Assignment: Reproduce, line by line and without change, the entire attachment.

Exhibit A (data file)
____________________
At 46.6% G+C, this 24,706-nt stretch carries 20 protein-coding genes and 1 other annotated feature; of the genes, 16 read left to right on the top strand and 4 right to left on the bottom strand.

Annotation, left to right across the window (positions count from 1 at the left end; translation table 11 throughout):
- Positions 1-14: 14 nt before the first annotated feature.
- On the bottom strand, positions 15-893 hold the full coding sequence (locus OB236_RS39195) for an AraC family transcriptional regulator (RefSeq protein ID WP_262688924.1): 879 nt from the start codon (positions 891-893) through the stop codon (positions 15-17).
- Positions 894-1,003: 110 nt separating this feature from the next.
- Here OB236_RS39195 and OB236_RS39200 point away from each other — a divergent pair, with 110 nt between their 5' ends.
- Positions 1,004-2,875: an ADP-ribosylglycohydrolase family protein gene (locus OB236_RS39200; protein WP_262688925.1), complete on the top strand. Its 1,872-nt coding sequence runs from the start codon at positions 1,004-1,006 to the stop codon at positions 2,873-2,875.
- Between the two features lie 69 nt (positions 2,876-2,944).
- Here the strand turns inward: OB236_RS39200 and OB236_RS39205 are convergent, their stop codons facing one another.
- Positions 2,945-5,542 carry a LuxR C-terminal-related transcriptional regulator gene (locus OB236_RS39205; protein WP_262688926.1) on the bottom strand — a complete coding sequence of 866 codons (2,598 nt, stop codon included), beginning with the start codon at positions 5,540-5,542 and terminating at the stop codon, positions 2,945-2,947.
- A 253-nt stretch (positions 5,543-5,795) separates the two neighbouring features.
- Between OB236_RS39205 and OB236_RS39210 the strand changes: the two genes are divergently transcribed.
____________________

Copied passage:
At 46.6% G+C, this 24,706-nt stretch carries 20 protein-coding genes and 1 other annotated feature; of the genes, 16 read left to right on the top strand and 4 right to left on the bottom strand.

Annotation, left to right across the window (positions count from 1 at the left end; translation table 11 throughout):
- Positions 1-14: 14 nt before the first annotated feature.
- On the bottom strand, positions 15-893 hold the full coding sequence (locus OB236_RS39195) for an AraC family transcriptional regulator (RefSeq protein ID WP_262688924.1): 879 nt from the start codon (positions 891-893) through the stop codon (positions 15-17).
- Positions 894-1,003: 110 nt separating this feature from the next.
- Here OB236_RS39195 and OB236_RS39200 point away from each other — a divergent pair, with 110 nt between their 5' ends.
- Positions 1,004-2,875: an ADP-ribosylglycohydrolase family protein gene (locus OB236_RS39200; protein WP_262688925.1), complete on the top strand. Its 1,872-nt coding sequence runs from the start codon at positions 1,004-1,006 to the stop codon at positions 2,873-2,875.
- Between the two features lie 69 nt (positions 2,876-2,944).
- Here the strand turns inward: OB236_RS39200 and OB236_RS39205 are convergent, their stop codons facing one another.
- Positions 2,945-5,542 carry a LuxR C-terminal-related transcriptional regulator gene (locus OB236_RS39205; protein WP_262688926.1) on the bottom strand — a complete coding sequence of 866 codons (2,598 nt, stop codon included), beginning with the start codon at positions 5,540-5,542 and terminating at the stop codon, positions 2,945-2,947.
- A 253-nt stretch (positions 5,543-5,795) separates the two neighbouring features.
- Between OB236_RS39205 and OB236_RS39210 the strand changes: the two genes are divergently transcribed.